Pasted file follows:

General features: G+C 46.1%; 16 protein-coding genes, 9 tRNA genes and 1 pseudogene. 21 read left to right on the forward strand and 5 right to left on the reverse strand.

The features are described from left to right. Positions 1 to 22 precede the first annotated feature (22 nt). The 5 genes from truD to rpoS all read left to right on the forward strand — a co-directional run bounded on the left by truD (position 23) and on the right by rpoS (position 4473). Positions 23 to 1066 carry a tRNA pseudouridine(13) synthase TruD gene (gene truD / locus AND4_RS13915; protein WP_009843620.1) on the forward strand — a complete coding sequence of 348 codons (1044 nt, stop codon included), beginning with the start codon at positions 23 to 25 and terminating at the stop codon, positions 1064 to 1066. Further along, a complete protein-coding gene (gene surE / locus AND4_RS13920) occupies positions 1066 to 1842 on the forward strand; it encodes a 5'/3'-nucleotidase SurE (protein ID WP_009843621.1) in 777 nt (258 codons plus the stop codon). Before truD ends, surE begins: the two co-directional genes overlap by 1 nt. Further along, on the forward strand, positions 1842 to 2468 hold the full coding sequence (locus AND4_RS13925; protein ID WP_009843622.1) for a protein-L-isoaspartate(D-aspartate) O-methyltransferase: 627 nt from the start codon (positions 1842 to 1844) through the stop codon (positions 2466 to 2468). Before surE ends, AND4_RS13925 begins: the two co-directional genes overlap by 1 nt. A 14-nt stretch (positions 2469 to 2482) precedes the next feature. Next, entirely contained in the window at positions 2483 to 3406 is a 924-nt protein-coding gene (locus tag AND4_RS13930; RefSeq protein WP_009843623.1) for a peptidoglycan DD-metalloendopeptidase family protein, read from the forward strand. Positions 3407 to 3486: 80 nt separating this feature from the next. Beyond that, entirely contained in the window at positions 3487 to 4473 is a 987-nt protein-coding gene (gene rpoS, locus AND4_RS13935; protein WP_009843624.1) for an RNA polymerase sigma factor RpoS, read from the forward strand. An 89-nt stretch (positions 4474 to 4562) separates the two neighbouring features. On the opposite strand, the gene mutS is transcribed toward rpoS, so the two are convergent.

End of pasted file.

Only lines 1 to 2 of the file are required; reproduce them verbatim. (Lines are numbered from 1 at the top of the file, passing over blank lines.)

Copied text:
General features: G+C 46.1%; 16 protein-coding genes, 9 tRNA genes and 1 pseudogene. 21 read left to right on the forward strand and 5 right to left on the reverse strand.

The features are described from left to right. Positions 1 to 22 precede the first annotated feature (22 nt). The 5 genes from truD to rpoS all read left to right on the forward strand — a co-directional run bounded on the left by truD (position 23) and on the right by rpoS (position 4473). Positions 23 to 1066 carry a tRNA pseudouridine(13) synthase TruD gene (gene truD / locus AND4_RS13915; protein WP_009843620.1) on the forward strand — a complete coding sequence of 348 codons (1044 nt, stop codon included), beginning with the start codon at positions 23 to 25 and terminating at the stop codon, positions 1064 to 1066. Further along, a complete protein-coding gene (gene surE / locus AND4_RS13920) occupies positions 1066 to 1842 on the forward strand; it encodes a 5'/3'-nucleotidase SurE (protein ID WP_009843621.1) in 777 nt (258 codons plus the stop codon). Before truD ends, surE begins: the two co-directional genes overlap by 1 nt. Further along, on the forward strand, positions 1842 to 2468 hold the full coding sequence (locus AND4_RS13925; protein ID WP_009843622.1) for a protein-L-isoaspartate(D-aspartate) O-methyltransferase: 627 nt from the start codon (positions 1842 to 1844) through the stop codon (positions 2466 to 2468). Before surE ends, AND4_RS13925 begins: the two co-directional genes overlap by 1 nt. A 14-nt stretch (positions 2469 to 2482) precedes the next feature. Next, entirely contained in the window at positions 2483 to 3406 is a 924-nt protein-coding gene (locus tag AND4_RS13930; RefSeq protein WP_009843623.1) for a peptidoglycan DD-metalloendopeptidase family protein, read from the forward strand. Positions 3407 to 3486: 80 nt separating this feature from the next. Beyond that, entirely contained in the window at positions 3487 to 4473 is a 987-nt protein-coding gene (gene rpoS, locus AND4_RS13935; protein WP_009843624.1) for an RNA polymerase sigma factor RpoS, read from the forward strand. An 89-nt stretch (positions 4474 to 4562) separates the two neighbouring features. On the opposite strand, the gene mutS is transcribed toward rpoS, so the two are convergent.